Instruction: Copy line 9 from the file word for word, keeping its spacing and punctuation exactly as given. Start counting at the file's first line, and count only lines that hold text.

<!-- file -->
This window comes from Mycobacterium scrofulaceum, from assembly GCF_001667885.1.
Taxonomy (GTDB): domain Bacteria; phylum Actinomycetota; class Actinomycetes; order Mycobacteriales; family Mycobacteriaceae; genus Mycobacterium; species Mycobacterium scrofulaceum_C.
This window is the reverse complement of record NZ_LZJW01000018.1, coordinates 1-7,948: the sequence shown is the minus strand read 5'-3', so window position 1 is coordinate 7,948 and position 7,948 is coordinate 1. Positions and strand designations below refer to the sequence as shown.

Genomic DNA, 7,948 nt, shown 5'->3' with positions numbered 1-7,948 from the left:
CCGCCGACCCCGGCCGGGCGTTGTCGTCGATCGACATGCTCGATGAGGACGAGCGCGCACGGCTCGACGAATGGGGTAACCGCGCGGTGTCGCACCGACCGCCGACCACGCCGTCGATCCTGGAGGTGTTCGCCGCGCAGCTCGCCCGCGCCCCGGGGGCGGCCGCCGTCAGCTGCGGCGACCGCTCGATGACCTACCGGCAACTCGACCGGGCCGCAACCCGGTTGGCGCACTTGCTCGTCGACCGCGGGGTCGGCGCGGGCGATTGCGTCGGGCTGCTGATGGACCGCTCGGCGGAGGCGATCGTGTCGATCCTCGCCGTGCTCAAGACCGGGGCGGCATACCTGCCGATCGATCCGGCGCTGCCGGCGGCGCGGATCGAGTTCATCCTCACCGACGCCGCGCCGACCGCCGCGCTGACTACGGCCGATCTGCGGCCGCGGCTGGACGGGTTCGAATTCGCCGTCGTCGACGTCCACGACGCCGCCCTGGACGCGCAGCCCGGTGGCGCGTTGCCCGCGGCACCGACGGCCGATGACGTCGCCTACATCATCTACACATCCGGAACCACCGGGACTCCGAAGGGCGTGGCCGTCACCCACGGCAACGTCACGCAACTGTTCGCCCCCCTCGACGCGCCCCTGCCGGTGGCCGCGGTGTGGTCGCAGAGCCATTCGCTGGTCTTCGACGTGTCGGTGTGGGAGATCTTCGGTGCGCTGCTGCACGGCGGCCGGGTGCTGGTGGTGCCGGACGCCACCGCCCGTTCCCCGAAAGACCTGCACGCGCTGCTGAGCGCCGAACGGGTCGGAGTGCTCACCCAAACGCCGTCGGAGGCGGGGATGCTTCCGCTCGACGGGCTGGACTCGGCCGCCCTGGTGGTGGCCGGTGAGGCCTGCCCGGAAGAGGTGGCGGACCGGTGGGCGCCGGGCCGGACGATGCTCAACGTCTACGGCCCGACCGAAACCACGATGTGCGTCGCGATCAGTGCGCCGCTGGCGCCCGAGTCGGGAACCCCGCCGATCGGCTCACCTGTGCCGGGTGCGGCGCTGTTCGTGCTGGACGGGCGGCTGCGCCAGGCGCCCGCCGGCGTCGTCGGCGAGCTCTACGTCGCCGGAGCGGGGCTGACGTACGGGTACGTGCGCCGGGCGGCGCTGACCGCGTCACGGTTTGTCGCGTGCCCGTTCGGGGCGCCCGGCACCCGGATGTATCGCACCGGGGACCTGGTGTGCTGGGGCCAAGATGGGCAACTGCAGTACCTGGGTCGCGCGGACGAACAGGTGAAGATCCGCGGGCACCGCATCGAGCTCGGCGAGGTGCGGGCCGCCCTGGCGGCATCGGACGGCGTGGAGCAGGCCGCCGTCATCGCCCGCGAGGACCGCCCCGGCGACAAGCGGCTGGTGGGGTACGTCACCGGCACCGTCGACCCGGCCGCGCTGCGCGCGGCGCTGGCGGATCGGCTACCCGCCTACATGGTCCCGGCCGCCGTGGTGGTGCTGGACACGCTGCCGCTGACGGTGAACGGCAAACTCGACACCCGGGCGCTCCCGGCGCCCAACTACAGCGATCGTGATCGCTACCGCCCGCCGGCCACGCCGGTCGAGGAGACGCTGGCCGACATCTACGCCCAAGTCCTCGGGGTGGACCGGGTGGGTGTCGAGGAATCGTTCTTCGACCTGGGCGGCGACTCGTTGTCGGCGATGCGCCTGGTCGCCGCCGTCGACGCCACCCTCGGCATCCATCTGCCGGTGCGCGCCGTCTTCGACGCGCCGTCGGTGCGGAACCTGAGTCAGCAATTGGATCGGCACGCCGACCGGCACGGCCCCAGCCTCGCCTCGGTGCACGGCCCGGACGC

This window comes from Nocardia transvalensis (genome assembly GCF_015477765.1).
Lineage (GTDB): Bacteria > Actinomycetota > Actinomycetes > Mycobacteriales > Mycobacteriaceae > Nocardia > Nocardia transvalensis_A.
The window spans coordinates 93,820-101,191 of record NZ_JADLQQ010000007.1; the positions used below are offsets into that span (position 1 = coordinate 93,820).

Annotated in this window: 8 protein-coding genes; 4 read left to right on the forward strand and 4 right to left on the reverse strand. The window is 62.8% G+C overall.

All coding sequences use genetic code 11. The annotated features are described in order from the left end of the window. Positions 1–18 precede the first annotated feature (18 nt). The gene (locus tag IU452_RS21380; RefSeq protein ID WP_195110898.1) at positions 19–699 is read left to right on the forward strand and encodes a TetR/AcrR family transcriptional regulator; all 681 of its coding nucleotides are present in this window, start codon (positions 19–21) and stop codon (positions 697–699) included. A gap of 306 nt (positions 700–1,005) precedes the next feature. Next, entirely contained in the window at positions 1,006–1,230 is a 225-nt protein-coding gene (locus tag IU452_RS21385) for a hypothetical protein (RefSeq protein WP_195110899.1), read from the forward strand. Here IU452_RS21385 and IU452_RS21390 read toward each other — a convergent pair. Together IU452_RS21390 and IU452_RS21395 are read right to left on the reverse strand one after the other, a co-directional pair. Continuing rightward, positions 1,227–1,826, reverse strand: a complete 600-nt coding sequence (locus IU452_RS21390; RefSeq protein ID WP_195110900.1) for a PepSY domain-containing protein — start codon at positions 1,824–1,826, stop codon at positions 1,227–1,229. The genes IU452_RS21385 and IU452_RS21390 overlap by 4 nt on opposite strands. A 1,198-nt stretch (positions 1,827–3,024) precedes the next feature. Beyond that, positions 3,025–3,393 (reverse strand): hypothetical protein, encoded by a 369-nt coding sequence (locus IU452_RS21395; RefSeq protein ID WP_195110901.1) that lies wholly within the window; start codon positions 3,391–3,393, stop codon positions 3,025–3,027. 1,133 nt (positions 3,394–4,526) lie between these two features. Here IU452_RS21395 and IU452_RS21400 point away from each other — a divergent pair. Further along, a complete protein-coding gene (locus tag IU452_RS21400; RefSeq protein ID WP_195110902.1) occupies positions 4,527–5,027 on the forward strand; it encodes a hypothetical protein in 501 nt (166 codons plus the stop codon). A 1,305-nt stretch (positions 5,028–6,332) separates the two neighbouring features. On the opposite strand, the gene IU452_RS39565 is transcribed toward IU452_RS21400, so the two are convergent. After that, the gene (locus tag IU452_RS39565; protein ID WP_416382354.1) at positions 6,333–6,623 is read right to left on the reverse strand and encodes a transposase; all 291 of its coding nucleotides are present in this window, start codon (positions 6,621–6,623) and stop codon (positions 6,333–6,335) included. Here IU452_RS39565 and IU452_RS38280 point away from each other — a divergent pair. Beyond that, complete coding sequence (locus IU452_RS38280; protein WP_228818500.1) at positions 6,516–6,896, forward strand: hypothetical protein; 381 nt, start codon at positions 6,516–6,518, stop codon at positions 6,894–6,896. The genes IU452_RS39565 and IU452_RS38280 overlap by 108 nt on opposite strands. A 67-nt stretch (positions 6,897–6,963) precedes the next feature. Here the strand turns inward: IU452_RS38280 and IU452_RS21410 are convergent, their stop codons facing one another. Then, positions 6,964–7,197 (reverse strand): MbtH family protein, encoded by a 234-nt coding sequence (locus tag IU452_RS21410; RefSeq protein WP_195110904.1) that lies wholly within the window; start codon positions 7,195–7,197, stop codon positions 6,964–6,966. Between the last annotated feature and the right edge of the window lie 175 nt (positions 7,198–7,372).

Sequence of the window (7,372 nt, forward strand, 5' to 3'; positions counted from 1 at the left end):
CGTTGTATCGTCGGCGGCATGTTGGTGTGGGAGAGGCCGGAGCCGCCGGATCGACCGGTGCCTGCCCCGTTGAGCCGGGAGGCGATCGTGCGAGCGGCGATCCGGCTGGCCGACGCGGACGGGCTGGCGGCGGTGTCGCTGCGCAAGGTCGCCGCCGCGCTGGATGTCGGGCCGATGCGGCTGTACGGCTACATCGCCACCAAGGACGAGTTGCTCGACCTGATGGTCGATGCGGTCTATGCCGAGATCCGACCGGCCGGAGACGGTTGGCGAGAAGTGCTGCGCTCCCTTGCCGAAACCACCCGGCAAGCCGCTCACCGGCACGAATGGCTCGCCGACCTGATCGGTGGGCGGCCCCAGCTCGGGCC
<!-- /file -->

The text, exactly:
Annotated in this window: 8 protein-coding genes; 4 read left to right on the forward strand and 4 right to left on the reverse strand. The window is 62.8% G+C overall.